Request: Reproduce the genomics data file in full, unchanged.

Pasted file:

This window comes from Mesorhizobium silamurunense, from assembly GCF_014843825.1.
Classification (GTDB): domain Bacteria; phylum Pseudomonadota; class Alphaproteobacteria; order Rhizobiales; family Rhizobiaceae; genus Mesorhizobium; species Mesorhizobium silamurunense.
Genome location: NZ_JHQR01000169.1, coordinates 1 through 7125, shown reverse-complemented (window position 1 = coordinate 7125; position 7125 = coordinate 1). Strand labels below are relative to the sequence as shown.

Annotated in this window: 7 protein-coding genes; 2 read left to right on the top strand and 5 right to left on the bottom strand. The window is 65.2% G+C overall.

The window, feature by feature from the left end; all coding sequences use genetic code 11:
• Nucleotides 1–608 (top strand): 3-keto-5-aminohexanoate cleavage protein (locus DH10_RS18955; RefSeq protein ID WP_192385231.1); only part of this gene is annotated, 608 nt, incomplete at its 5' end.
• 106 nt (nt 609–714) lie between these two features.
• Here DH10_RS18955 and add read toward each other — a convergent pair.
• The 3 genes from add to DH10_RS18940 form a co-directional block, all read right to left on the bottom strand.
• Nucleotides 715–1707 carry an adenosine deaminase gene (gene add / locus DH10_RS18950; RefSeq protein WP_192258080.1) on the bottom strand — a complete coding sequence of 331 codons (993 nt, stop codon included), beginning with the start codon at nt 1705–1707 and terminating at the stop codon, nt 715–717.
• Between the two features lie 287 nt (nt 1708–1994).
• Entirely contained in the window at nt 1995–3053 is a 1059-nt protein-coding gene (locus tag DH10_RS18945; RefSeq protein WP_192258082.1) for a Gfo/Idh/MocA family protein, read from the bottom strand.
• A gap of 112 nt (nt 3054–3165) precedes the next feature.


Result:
This window comes from Mesorhizobium silamurunense, from assembly GCF_014843825.1.
Classification (GTDB): domain Bacteria; phylum Pseudomonadota; class Alphaproteobacteria; order Rhizobiales; family Rhizobiaceae; genus Mesorhizobium; species Mesorhizobium silamurunense.
Genome location: NZ_JHQR01000169.1, coordinates 1 through 7125, shown reverse-complemented (window position 1 = coordinate 7125; position 7125 = coordinate 1). Strand labels below are relative to the sequence as shown.

Annotated in this window: 7 protein-coding genes; 2 read left to right on the top strand and 5 right to left on the bottom strand. The window is 65.2% G+C overall.

The window, feature by feature from the left end; all coding sequences use genetic code 11:
• Nucleotides 1–608 (top strand): 3-keto-5-aminohexanoate cleavage protein (locus DH10_RS18955; RefSeq protein ID WP_192385231.1); only part of this gene is annotated, 608 nt, incomplete at its 5' end.
• 106 nt (nt 609–714) lie between these two features.
• Here DH10_RS18955 and add read toward each other — a convergent pair.
• The 3 genes from add to DH10_RS18940 form a co-directional block, all read right to left on the bottom strand.
• Nucleotides 715–1707 carry an adenosine deaminase gene (gene add / locus DH10_RS18950; RefSeq protein WP_192258080.1) on the bottom strand — a complete coding sequence of 331 codons (993 nt, stop codon included), beginning with the start codon at nt 1705–1707 and terminating at the stop codon, nt 715–717.
• Between the two features lie 287 nt (nt 1708–1994).
• Entirely contained in the window at nt 1995–3053 is a 1059-nt protein-coding gene (locus tag DH10_RS18945; RefSeq protein WP_192258082.1) for a Gfo/Idh/MocA family protein, read from the bottom strand.
• A gap of 112 nt (nt 3054–3165) precedes the next feature.